It’s said one of the safest forms of travel is flying. It doesn’t help however, when Hollywood insists, on a regular basis, of having all manner of things happen on aeroplanes to put us off using them; you can find yourself sitting next to murderers, psychopaths, or even worse, bridesmaids.
And then there are those flights where, regardless of the relentless safety checks they go through, something goes wrong, that can make for a very uncomfortable journey.
And of course, you also have to be careful of snakes, because as everyone knows, flying is their preferred mode of travel.
For Gerard Butler’s latest, which sees him captain of a long haul flight, it’s yet another film that won’t do anything to help the nervous flyer.
Preparing for his flight leaving Singapore for Hawaii is Captain Brodie Torrence (Butler). He’s flying back to see his daughter, on New year’s Eve no less, which probably accounts for the small number he’s taking with him, 14 passengers and four other crew members, all aboard Flight 119.
Just as he’s about to shut the door and prepare for take-off, a group of men approach, with one of them saying that he has two extra passengers to add to his list; an officer of the law and a man in handcuffs (Mike Colter), who shouldn’t be a problem and yet should still be considered dangerous. Nice.
So Brodie and his co-pilot Dele (Yoson An) finally get the OK to get their bird off the ground, and start their long journey. It just so happens though, that there are some serious storms on the horizon, which could prove to be a problem. But as they all soon discover, that’s not the only thing lurking on the horizon for them.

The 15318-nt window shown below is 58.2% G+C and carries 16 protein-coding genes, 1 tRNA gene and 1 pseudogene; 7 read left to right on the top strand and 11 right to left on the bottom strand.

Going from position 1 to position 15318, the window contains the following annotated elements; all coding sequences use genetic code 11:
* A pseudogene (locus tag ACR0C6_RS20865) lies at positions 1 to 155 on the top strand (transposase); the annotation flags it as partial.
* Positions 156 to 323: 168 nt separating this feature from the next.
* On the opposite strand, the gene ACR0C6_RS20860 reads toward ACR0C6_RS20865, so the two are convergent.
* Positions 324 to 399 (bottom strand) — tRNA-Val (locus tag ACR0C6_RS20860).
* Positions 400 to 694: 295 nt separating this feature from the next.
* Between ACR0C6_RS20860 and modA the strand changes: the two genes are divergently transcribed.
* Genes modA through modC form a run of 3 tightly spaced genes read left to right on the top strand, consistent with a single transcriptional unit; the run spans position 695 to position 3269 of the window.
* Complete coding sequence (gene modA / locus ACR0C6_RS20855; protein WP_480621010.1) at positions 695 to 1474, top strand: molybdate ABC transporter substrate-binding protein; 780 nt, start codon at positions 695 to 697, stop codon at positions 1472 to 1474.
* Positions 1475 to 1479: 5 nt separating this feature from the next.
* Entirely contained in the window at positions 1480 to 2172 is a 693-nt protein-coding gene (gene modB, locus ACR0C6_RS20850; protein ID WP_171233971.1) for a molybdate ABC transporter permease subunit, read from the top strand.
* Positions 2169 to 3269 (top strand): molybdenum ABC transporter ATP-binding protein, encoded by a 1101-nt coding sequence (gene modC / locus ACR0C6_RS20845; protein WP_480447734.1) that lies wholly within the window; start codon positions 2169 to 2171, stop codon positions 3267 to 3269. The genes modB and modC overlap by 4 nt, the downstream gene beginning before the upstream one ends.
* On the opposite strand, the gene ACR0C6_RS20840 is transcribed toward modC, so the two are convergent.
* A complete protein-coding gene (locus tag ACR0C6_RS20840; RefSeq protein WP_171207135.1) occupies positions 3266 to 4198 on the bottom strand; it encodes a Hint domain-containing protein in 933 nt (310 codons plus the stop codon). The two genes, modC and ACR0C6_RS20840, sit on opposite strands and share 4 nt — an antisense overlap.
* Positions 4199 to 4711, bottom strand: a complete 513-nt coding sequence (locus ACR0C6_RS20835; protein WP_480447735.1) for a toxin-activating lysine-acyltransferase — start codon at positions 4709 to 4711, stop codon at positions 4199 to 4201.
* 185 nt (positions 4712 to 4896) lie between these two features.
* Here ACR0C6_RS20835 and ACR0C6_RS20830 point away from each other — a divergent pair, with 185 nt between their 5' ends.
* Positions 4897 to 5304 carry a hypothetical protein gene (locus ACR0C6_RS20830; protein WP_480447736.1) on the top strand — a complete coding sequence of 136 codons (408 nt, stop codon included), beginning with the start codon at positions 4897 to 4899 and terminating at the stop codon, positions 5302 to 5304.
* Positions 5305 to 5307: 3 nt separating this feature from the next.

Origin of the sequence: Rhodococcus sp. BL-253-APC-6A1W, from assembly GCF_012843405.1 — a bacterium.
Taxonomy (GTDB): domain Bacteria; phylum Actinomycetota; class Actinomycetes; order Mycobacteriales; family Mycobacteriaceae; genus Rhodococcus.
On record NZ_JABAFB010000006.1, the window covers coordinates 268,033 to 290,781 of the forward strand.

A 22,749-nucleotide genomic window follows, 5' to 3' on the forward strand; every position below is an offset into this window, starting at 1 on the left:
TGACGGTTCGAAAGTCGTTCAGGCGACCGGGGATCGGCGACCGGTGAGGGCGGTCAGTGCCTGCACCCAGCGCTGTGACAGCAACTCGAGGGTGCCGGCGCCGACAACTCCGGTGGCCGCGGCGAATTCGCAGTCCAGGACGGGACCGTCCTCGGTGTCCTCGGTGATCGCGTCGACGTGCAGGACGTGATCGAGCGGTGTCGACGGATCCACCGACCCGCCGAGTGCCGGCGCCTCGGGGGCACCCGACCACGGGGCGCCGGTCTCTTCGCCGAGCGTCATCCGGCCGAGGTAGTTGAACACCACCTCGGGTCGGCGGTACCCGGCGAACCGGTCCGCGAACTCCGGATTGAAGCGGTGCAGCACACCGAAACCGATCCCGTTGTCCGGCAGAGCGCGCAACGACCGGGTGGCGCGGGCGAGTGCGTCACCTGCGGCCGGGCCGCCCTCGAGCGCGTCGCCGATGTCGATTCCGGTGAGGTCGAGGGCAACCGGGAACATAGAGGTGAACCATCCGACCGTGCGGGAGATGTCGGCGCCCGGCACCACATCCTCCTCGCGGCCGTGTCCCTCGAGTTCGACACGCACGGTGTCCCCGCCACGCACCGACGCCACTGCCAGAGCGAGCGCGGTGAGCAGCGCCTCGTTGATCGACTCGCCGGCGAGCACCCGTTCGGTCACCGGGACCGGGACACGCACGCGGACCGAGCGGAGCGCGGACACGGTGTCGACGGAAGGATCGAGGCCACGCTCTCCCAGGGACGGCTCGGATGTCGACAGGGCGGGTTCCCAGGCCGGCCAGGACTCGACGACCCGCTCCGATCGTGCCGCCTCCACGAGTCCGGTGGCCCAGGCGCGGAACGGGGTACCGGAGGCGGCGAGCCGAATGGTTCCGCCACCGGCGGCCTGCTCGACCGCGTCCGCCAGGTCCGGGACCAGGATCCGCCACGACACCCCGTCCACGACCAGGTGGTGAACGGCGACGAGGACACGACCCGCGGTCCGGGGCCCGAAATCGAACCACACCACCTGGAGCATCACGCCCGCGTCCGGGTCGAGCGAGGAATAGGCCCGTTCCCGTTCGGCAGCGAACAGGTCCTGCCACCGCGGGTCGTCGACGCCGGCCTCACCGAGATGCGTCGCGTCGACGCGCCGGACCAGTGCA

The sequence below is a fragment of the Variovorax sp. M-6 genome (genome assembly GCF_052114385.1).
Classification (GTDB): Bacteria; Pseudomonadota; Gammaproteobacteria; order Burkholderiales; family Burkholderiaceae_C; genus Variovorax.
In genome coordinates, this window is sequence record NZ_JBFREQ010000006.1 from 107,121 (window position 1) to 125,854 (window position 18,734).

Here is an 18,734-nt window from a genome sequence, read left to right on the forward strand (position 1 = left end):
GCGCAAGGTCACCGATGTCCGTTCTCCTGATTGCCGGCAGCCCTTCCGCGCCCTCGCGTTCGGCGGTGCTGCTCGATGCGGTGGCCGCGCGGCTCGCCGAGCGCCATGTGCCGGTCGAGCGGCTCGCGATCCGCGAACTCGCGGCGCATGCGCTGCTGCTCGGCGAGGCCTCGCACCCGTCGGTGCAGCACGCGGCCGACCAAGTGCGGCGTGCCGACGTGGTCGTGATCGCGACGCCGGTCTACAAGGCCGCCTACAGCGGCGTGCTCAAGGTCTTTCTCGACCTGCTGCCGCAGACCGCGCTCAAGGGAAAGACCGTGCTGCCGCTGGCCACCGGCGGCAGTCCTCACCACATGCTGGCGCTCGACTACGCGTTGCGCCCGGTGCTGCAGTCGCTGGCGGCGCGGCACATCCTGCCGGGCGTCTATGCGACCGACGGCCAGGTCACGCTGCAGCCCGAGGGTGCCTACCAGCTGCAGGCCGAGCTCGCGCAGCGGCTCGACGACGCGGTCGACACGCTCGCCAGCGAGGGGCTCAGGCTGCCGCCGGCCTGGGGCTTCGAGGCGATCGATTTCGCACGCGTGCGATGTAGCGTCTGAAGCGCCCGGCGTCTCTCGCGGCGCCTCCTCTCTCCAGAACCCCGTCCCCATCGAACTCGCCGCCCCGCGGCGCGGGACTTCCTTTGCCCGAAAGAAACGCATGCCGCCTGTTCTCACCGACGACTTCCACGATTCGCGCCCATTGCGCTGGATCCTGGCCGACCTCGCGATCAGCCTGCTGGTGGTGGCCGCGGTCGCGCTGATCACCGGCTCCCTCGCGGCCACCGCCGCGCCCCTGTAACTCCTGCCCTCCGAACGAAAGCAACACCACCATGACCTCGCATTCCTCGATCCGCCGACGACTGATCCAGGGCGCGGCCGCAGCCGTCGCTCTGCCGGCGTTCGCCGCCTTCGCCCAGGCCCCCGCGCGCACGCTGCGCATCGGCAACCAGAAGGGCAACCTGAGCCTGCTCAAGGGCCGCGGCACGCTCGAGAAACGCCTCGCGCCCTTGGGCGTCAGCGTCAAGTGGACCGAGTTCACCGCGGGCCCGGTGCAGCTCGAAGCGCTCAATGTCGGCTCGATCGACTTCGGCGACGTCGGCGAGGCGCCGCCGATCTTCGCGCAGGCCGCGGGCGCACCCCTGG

Looking back at Gerard Butler’s career, it’s funny to see that he made his big screen debut in 1997’s Mrs Brown, which was about as far removed from the action genre as you can possibly get.
Since then, Butler has secured himself as one of the most popular action heroes of his time, with his career taking off with the success of 2007’s 300, and going on a nice little trajectory ever since.
Some may think of him as the Scottish Jason Statham, which isn’t as scathing as it initially sounds, considering how entertaining Statham’s work often is. And besides, you’re allowed more than just one guilty pleasure.
The film’s title is a little misleading, even in its brevity, as you would be forgiven for thinking it’s a disaster film, it isn’t. But sort of is too.
French director Jean-François Richet presents a curious hybrid, that is part disaster film and part re-imagining of an eighties action flick. And yes, it is as preposterous as it sounds. And just like the coming together of two different elements like peanut butter and jam, it shouldn’t really work, but does.
Much of this is down to Richet’s impressive work behind the camera; he’s responsible for the excellent 2008 Mesrine (both parts), which isn’t a bad film to have on your CV. And although the premise is truly ridiculous, Richet shoots it in such a way to give it optimum impact, with a number of stylish shots that are likely to make grip tight and hold your breath throughout.
He delivers it with such flair, that you just submit to the fact that it’s a fun ride early on, and just lower your expectations accordingly. In doing so, it makes the perfect Saturday night flick that will undeniably entertain.
As far as the 53 year old Scot is concerned, he gives just what you expect from a Gerard Butler action film, and you can’t ask for more than that.
He is supported by a great turn by Luke Cage himself Colter, whose character deserves more screen time on his own, and with the way the story leaves it, there’s the possibility of just that, which would make for an interesting sequel/spin-off.
If you’re looking for some mindless fun where you can just turn off your brain – which you must if you’re going to make it through to the end – buckle up and enjoy the outrageously fun in-flight entertainment.